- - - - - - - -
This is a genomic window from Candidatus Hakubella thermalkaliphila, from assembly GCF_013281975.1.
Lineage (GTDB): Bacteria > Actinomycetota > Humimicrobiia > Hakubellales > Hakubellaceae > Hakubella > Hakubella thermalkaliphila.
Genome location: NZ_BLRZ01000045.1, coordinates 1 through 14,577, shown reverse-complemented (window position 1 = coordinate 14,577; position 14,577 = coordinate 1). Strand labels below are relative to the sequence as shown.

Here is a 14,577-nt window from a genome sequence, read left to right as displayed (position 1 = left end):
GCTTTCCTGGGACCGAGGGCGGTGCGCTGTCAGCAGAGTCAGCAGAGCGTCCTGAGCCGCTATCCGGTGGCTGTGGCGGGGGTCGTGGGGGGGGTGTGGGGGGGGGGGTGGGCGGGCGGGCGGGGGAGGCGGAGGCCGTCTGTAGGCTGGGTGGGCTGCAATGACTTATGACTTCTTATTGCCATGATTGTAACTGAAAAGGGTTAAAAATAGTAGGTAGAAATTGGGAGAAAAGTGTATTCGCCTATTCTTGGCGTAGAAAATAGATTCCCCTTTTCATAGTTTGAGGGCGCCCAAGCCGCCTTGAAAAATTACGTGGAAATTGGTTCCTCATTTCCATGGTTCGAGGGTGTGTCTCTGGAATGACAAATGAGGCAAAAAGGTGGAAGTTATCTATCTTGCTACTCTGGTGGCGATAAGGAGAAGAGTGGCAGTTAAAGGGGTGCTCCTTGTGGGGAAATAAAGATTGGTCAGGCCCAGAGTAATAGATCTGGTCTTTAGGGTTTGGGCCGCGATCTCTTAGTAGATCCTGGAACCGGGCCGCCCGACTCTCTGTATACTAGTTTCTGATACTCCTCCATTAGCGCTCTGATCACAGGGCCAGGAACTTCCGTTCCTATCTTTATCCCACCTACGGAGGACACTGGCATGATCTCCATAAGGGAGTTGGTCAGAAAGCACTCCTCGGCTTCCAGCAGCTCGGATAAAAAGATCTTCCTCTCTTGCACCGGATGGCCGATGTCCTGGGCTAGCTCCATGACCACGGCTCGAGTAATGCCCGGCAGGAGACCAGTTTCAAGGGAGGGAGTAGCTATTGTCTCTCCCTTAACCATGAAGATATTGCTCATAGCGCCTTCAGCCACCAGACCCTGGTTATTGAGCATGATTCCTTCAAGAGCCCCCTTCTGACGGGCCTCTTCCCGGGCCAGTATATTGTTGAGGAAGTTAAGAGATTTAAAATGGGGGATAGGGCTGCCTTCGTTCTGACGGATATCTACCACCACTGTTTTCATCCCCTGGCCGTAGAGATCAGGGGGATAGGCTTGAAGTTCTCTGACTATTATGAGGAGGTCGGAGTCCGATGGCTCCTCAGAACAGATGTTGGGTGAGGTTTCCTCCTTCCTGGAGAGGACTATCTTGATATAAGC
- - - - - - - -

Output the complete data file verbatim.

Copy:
This is a genomic window from Candidatus Hakubella thermalkaliphila, from assembly GCF_013281975.1.
Lineage (GTDB): Bacteria > Actinomycetota > Humimicrobiia > Hakubellales > Hakubellaceae > Hakubella > Hakubella thermalkaliphila.
Genome location: NZ_BLRZ01000045.1, coordinates 1 through 14,577, shown reverse-complemented (window position 1 = coordinate 14,577; position 14,577 = coordinate 1). Strand labels below are relative to the sequence as shown.

Here is a 14,577-nt window from a genome sequence, read left to right as displayed (position 1 = left end):
GCTTTCCTGGGACCGAGGGCGGTGCGCTGTCAGCAGAGTCAGCAGAGCGTCCTGAGCCGCTATCCGGTGGCTGTGGCGGGGGTCGTGGGGGGGGTGTGGGGGGGGGGGTGGGCGGGCGGGCGGGGGAGGCGGAGGCCGTCTGTAGGCTGGGTGGGCTGCAATGACTTATGACTTCTTATTGCCATGATTGTAACTGAAAAGGGTTAAAAATAGTAGGTAGAAATTGGGAGAAAAGTGTATTCGCCTATTCTTGGCGTAGAAAATAGATTCCCCTTTTCATAGTTTGAGGGCGCCCAAGCCGCCTTGAAAAATTACGTGGAAATTGGTTCCTCATTTCCATGGTTCGAGGGTGTGTCTCTGGAATGACAAATGAGGCAAAAAGGTGGAAGTTATCTATCTTGCTACTCTGGTGGCGATAAGGAGAAGAGTGGCAGTTAAAGGGGTGCTCCTTGTGGGGAAATAAAGATTGGTCAGGCCCAGAGTAATAGATCTGGTCTTTAGGGTTTGGGCCGCGATCTCTTAGTAGATCCTGGAACCGGGCCGCCCGACTCTCTGTATACTAGTTTCTGATACTCCTCCATTAGCGCTCTGATCACAGGGCCAGGAACTTCCGTTCCTATCTTTATCCCACCTACGGAGGACACTGGCATGATCTCCATAAGGGAGTTGGTCAGAAAGCACTCCTCGGCTTCCAGCAGCTCGGATAAAAAGATCTTCCTCTCTTGCACCGGATGGCCGATGTCCTGGGCTAGCTCCATGACCACGGCTCGAGTAATGCCCGGCAGGAGACCAGTTTCAAGGGAGGGAGTAGCTATTGTCTCTCCCTTAACCATGAAGATATTGCTCATAGCGCCTTCAGCCACCAGACCCTGGTTATTGAGCATGATTCCTTCAAGAGCCCCCTTCTGACGGGCCTCTTCCCGGGCCAGTATATTGTTGAGGAAGTTAAGAGATTTAAAATGGGGGATAGGGCTGCCTTCGTTCTGACGGATATCTACCACCACTGTTTTCATCCCCTGGCCGTAGAGATCAGGGGGATAGGCTTGAAGTTCTCTGACTATTATGAGGAGGTCGGAGTCCGATGGCTCCTCAGAACAGATGTTGGGTGAGGTTTCCTCCTTCCTGGAGAGGACTATCTTGATATAAGC